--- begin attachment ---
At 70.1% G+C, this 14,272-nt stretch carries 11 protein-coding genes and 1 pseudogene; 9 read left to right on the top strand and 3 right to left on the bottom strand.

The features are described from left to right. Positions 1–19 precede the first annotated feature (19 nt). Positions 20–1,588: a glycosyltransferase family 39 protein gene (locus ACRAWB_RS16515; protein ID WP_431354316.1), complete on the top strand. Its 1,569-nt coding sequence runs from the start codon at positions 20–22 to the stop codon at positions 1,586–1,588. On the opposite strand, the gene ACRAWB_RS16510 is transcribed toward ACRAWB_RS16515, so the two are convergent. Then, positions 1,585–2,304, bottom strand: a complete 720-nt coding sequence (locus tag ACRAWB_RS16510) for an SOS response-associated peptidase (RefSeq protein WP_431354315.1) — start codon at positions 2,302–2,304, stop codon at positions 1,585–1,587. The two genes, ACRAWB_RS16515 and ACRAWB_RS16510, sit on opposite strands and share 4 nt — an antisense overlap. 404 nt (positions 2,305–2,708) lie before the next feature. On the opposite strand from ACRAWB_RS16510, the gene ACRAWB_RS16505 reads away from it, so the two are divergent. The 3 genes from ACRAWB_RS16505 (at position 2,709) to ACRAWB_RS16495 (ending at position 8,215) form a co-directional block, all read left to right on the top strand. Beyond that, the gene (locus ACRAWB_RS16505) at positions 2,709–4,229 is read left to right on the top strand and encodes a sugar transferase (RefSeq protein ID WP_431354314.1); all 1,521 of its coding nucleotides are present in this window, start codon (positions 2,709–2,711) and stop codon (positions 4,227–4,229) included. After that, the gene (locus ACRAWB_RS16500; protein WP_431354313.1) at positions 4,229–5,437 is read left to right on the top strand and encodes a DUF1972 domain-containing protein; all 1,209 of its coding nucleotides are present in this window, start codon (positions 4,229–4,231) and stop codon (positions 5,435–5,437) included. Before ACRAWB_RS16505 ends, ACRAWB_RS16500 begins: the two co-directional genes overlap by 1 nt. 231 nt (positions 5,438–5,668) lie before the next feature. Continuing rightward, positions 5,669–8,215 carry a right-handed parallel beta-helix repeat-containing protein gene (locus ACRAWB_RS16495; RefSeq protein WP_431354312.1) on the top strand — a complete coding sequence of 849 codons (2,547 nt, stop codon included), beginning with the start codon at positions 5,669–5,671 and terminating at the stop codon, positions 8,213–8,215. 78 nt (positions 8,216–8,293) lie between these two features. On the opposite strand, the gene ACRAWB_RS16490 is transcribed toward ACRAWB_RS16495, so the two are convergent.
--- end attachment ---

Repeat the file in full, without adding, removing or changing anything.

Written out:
At 70.1% G+C, this 14,272-nt stretch carries 11 protein-coding genes and 1 pseudogene; 9 read left to right on the top strand and 3 right to left on the bottom strand.

The features are described from left to right. Positions 1–19 precede the first annotated feature (19 nt). Positions 20–1,588: a glycosyltransferase family 39 protein gene (locus ACRAWB_RS16515; protein ID WP_431354316.1), complete on the top strand. Its 1,569-nt coding sequence runs from the start codon at positions 20–22 to the stop codon at positions 1,586–1,588. On the opposite strand, the gene ACRAWB_RS16510 is transcribed toward ACRAWB_RS16515, so the two are convergent. Then, positions 1,585–2,304, bottom strand: a complete 720-nt coding sequence (locus tag ACRAWB_RS16510) for an SOS response-associated peptidase (RefSeq protein WP_431354315.1) — start codon at positions 2,302–2,304, stop codon at positions 1,585–1,587. The two genes, ACRAWB_RS16515 and ACRAWB_RS16510, sit on opposite strands and share 4 nt — an antisense overlap. 404 nt (positions 2,305–2,708) lie before the next feature. On the opposite strand from ACRAWB_RS16510, the gene ACRAWB_RS16505 reads away from it, so the two are divergent. The 3 genes from ACRAWB_RS16505 (at position 2,709) to ACRAWB_RS16495 (ending at position 8,215) form a co-directional block, all read left to right on the top strand. Beyond that, the gene (locus ACRAWB_RS16505) at positions 2,709–4,229 is read left to right on the top strand and encodes a sugar transferase (RefSeq protein ID WP_431354314.1); all 1,521 of its coding nucleotides are present in this window, start codon (positions 2,709–2,711) and stop codon (positions 4,227–4,229) included. After that, the gene (locus ACRAWB_RS16500; protein WP_431354313.1) at positions 4,229–5,437 is read left to right on the top strand and encodes a DUF1972 domain-containing protein; all 1,209 of its coding nucleotides are present in this window, start codon (positions 4,229–4,231) and stop codon (positions 5,435–5,437) included. Before ACRAWB_RS16505 ends, ACRAWB_RS16500 begins: the two co-directional genes overlap by 1 nt. 231 nt (positions 5,438–5,668) lie before the next feature. Continuing rightward, positions 5,669–8,215 carry a right-handed parallel beta-helix repeat-containing protein gene (locus ACRAWB_RS16495; RefSeq protein WP_431354312.1) on the top strand — a complete coding sequence of 849 codons (2,547 nt, stop codon included), beginning with the start codon at positions 5,669–5,671 and terminating at the stop codon, positions 8,213–8,215. 78 nt (positions 8,216–8,293) lie between these two features. On the opposite strand, the gene ACRAWB_RS16490 is transcribed toward ACRAWB_RS16495, so the two are convergent.